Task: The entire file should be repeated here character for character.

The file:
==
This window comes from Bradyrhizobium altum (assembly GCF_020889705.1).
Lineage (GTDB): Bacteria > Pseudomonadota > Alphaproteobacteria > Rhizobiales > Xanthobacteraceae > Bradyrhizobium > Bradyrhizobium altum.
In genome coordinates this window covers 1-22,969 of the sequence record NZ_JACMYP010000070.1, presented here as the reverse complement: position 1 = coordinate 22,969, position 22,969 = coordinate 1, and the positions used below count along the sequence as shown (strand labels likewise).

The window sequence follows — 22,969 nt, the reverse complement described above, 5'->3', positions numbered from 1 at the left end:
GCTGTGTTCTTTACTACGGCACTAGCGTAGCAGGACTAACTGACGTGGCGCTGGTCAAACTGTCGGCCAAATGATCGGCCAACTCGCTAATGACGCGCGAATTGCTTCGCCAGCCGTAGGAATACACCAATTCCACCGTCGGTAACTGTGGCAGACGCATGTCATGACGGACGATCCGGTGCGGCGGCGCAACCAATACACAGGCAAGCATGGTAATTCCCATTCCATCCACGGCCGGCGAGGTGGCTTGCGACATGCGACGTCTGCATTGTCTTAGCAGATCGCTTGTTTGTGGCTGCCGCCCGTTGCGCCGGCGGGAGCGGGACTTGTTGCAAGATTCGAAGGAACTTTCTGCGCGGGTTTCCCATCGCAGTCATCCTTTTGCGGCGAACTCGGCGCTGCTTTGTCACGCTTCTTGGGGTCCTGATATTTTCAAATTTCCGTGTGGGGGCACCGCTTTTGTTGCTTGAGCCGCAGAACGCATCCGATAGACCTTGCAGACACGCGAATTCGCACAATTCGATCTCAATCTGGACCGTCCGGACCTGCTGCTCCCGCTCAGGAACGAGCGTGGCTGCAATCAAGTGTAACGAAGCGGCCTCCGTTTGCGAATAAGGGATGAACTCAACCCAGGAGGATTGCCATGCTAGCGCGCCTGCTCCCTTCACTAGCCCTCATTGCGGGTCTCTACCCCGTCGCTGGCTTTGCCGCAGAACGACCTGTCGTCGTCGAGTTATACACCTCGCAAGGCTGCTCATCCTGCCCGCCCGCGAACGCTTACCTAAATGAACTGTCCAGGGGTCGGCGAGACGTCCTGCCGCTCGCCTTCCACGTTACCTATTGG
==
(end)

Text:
This window comes from Bradyrhizobium altum (assembly GCF_020889705.1).
Lineage (GTDB): Bacteria > Pseudomonadota > Alphaproteobacteria > Rhizobiales > Xanthobacteraceae > Bradyrhizobium > Bradyrhizobium altum.
In genome coordinates this window covers 1-22,969 of the sequence record NZ_JACMYP010000070.1, presented here as the reverse complement: position 1 = coordinate 22,969, position 22,969 = coordinate 1, and the positions used below count along the sequence as shown (strand labels likewise).

The window sequence follows — 22,969 nt, the reverse complement described above, 5'->3', positions numbered from 1 at the left end:
GCTGTGTTCTTTACTACGGCACTAGCGTAGCAGGACTAACTGACGTGGCGCTGGTCAAACTGTCGGCCAAATGATCGGCCAACTCGCTAATGACGCGCGAATTGCTTCGCCAGCCGTAGGAATACACCAATTCCACCGTCGGTAACTGTGGCAGACGCATGTCATGACGGACGATCCGGTGCGGCGGCGCAACCAATACACAGGCAAGCATGGTAATTCCCATTCCATCCACGGCCGGCGAGGTGGCTTGCGACATGCGACGTCTGCATTGTCTTAGCAGATCGCTTGTTTGTGGCTGCCGCCCGTTGCGCCGGCGGGAGCGGGACTTGTTGCAAGATTCGAAGGAACTTTCTGCGCGGGTTTCCCATCGCAGTCATCCTTTTGCGGCGAACTCGGCGCTGCTTTGTCACGCTTCTTGGGGTCCTGATATTTTCAAATTTCCGTGTGGGGGCACCGCTTTTGTTGCTTGAGCCGCAGAACGCATCCGATAGACCTTGCAGACACGCGAATTCGCACAATTCGATCTCAATCTGGACCGTCCGGACCTGCTGCTCCCGCTCAGGAACGAGCGTGGCTGCAATCAAGTGTAACGAAGCGGCCTCCGTTTGCGAATAAGGGATGAACTCAACCCAGGAGGATTGCCATGCTAGCGCGCCTGCTCCCTTCACTAGCCCTCATTGCGGGTCTCTACCCCGTCGCTGGCTTTGCCGCAGAACGACCTGTCGTCGTCGAGTTATACACCTCGCAAGGCTGCTCATCCTGCCCGCCCGCGAACGCTTACCTAAATGAACTGTCCAGGGGTCGGCGAGACGTCCTGCCGCTCGCCTTCCACGTTACCTATTGG